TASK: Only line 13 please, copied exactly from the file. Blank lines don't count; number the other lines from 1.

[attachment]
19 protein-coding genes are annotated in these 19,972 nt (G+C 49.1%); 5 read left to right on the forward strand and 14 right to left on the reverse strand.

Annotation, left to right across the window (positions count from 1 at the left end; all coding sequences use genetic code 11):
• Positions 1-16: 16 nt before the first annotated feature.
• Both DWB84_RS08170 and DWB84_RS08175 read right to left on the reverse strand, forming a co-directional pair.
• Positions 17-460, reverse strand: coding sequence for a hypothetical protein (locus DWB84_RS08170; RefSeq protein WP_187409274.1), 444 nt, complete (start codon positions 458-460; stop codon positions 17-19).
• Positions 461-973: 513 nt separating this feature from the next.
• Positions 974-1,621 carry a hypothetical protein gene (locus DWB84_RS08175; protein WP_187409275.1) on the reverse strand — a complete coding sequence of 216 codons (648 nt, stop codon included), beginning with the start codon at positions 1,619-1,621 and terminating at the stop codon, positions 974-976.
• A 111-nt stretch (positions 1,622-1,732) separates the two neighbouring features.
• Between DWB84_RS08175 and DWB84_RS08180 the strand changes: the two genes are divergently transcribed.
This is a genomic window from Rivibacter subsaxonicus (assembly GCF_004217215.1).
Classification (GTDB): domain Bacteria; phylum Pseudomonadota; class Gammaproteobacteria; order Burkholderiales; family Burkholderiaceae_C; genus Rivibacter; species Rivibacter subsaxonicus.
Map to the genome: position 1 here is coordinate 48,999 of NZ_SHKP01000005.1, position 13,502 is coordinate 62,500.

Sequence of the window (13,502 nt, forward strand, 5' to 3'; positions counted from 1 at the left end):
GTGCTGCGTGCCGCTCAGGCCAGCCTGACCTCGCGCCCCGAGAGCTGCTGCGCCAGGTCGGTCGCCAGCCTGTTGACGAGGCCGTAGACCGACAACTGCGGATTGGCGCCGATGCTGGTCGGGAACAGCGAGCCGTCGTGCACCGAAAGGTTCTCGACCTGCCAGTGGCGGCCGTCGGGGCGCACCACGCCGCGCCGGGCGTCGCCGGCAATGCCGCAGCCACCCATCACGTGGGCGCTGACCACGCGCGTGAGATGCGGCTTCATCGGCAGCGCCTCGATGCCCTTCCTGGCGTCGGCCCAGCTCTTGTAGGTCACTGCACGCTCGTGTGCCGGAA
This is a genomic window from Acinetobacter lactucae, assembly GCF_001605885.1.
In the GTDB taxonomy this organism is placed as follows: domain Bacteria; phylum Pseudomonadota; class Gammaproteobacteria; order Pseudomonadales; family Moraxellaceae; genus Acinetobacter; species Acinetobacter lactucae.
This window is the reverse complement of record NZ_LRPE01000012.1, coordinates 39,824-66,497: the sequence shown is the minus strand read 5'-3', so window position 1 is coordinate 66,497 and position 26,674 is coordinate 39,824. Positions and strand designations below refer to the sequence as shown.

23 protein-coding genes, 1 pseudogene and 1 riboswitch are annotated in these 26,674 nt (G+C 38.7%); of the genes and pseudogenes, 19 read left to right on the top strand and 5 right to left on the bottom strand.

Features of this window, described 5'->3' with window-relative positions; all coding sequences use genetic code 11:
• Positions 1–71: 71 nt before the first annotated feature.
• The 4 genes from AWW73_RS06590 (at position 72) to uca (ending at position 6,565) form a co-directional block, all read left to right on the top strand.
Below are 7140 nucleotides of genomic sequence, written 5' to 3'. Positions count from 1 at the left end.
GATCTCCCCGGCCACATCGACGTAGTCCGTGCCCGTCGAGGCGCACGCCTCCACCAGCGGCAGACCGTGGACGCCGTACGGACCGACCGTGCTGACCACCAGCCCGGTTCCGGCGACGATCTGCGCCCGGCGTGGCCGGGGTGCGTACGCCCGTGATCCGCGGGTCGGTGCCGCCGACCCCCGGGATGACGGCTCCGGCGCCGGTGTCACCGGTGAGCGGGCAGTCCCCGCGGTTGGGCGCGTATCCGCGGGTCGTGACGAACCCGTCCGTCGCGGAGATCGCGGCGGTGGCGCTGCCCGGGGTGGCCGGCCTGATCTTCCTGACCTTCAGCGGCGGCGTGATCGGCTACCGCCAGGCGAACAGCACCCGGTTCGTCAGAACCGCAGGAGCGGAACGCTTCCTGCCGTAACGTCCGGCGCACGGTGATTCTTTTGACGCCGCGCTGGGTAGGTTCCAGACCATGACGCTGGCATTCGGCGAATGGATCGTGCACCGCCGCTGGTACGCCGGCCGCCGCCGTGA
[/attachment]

Sequence of the window (13,502 nt, forward strand, 5' to 3'; positions counted from 1 at the left end):